Over the past decade, Florida’s economy bounced back from the Great Recession, leading to a surging population as the 2010s end.
When the 2010s opened, Florida was reeling from the economic downturn thanks in large part to its dependence on tourism, new home construction and real estate, areas which took a hit when the economy went south. Throw in the Deepwater Horizon oil spill in the Gulf in 2010 and Florida was in bad shape.
After he was elected governor in 2010, Rick Scott helped turn things around considerably. Scott tried–and mostly succeeded–in improving the business climate in the Sunshine State while trying to cut taxes and rein in government spending. The governor also hit the road, targeting businesses in other states, urging them to relocate to Florida. He also traveled the globe, trying to build ties with other nations, encouraging them to do more business in the Sunshine State.
Scott was largely successful as Florida’s chief salesman and it helped him win another term in 2014 and took him to the U.S. Senate in 2018. Still, there were some political pitfalls as Scott went around the state, celebrating when businesses expanded or brought new jobs to Florida. While Republicans cheered the declining unemployment rate in Florida back in 2011 and 2012 and praising Scott for it, they also dismissed the shrinking unemployment rate across the nation, insisting then-President Barack Obama did not deserve credit for it. Floridians weren’t listening–and backed both Obama and Scott as they won second terms.
In the meantime, with a booming economy, Florida continued to grow, moving from 18.5 million in 2009 to 21.3 million in 2018 while taking in a growing Puerto Rican population in the central part of the state. This population growth has helped increase revenue of course and, at the end of the 2010s, the economy has been able to keep up with the expanding population. Last month, the state unemployment rate stood at 3.1 percent, below the national average of 3.6 percent. That’s a testimony to the economic policies embraced by Scott and his replacement Ron DeSantis.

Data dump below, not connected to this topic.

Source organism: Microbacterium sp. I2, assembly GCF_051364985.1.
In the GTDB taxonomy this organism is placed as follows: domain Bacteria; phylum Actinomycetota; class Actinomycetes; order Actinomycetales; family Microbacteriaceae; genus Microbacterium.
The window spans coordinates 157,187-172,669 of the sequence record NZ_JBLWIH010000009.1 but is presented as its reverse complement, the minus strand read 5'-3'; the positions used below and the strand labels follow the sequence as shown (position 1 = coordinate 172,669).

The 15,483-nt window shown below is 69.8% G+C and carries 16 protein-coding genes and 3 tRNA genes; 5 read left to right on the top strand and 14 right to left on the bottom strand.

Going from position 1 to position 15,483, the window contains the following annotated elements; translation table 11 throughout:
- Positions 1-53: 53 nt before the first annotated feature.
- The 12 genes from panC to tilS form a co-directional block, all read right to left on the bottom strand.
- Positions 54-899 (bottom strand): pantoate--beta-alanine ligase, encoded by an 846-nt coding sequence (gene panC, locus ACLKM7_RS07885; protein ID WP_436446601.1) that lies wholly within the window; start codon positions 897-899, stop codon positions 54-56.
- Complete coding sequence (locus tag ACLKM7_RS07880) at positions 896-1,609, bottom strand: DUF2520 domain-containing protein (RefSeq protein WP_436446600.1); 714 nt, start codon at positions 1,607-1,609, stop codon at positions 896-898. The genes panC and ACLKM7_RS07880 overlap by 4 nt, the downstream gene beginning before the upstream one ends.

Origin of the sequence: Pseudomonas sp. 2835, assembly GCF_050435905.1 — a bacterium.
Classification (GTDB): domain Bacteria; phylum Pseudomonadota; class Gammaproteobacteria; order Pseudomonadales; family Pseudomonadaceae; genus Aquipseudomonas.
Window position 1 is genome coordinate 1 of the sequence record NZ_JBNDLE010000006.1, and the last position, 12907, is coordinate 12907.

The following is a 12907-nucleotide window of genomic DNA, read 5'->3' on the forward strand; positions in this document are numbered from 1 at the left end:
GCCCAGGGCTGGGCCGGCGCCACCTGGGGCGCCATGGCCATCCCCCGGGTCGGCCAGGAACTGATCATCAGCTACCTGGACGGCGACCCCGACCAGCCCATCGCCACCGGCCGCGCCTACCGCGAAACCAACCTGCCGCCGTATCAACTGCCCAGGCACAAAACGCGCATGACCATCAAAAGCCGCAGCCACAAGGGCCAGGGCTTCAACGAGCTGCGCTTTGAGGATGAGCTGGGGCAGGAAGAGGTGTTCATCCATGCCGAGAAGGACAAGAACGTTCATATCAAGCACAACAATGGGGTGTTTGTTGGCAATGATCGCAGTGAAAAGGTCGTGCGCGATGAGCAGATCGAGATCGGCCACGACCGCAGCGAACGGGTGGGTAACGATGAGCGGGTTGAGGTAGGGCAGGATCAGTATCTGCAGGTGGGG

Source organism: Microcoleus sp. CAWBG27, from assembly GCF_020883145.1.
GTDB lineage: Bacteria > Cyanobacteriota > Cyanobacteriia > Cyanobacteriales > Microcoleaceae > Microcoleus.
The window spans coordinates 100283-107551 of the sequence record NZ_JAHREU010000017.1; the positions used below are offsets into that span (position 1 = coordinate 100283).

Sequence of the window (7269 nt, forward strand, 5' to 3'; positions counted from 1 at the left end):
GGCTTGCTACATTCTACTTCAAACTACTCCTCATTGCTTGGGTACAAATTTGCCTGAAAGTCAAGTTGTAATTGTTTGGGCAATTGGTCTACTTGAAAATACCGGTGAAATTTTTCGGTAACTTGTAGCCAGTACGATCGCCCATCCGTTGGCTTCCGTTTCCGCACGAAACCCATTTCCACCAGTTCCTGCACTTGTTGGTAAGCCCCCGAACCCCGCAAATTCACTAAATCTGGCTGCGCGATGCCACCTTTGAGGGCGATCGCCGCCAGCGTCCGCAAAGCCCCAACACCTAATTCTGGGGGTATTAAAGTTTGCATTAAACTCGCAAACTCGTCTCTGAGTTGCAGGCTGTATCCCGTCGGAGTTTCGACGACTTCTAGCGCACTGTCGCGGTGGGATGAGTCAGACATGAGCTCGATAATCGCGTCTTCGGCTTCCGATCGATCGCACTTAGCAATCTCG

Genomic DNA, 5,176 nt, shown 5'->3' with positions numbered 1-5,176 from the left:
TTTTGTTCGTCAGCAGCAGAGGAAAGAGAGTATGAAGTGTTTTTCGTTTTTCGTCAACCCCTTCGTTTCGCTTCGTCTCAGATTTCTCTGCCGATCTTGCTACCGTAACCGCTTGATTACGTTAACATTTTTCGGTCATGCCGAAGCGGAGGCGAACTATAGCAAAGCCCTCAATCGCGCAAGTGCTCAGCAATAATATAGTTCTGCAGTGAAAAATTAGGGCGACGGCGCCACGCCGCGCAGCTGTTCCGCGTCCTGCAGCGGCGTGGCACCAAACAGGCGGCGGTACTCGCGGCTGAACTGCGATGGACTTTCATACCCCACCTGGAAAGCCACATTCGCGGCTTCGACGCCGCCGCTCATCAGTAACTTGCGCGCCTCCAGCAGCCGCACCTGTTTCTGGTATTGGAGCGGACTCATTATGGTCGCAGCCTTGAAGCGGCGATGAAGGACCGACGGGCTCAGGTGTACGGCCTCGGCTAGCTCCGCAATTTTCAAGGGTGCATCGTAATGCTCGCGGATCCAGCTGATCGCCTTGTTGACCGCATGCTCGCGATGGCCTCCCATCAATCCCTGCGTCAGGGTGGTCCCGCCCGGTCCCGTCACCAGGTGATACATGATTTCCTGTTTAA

Still, there are storm clouds on the horizon in the Sunshine State with this growing population. While Scott tried to expand manufacturing and other sectors, Florida relies heavily on tourism, real estate and agriculture, sectors which can quickly decline during economic downturns. Agriculture, in particular, is vulnerable due to the continued problem of citrus greening. School overcrowding and infrastructure shortages also present problems in Florida as the population grows–and classrooms look increasingly filled and traffic comes to a standstill. Water management also poses a challenge while the state continues to reel from hurricanes, red tide, toxic algae and other problems. Floridians could also be left holding the bag on public pensions and Citizens Property Insurance if there are problems on those fronts.
Despite these challenges, on the whole, the 2010s ranks as one of the best decades Florida has seen in the four and half centuries since Pedro Menendez chased the French out of La Caroline and founded St. Augustine. The economy expanded, the population boomed, crime declined, schools–especially some of the state universities–grew in prestige and families increasingly put down roots in the Sunshine State. Even in an often divisive political climate, the 2010s will be seen as one of the better periods in Florida’s history.
Kevin Derby wrote this analysis. He can be reached at firstname.lastname@example.org.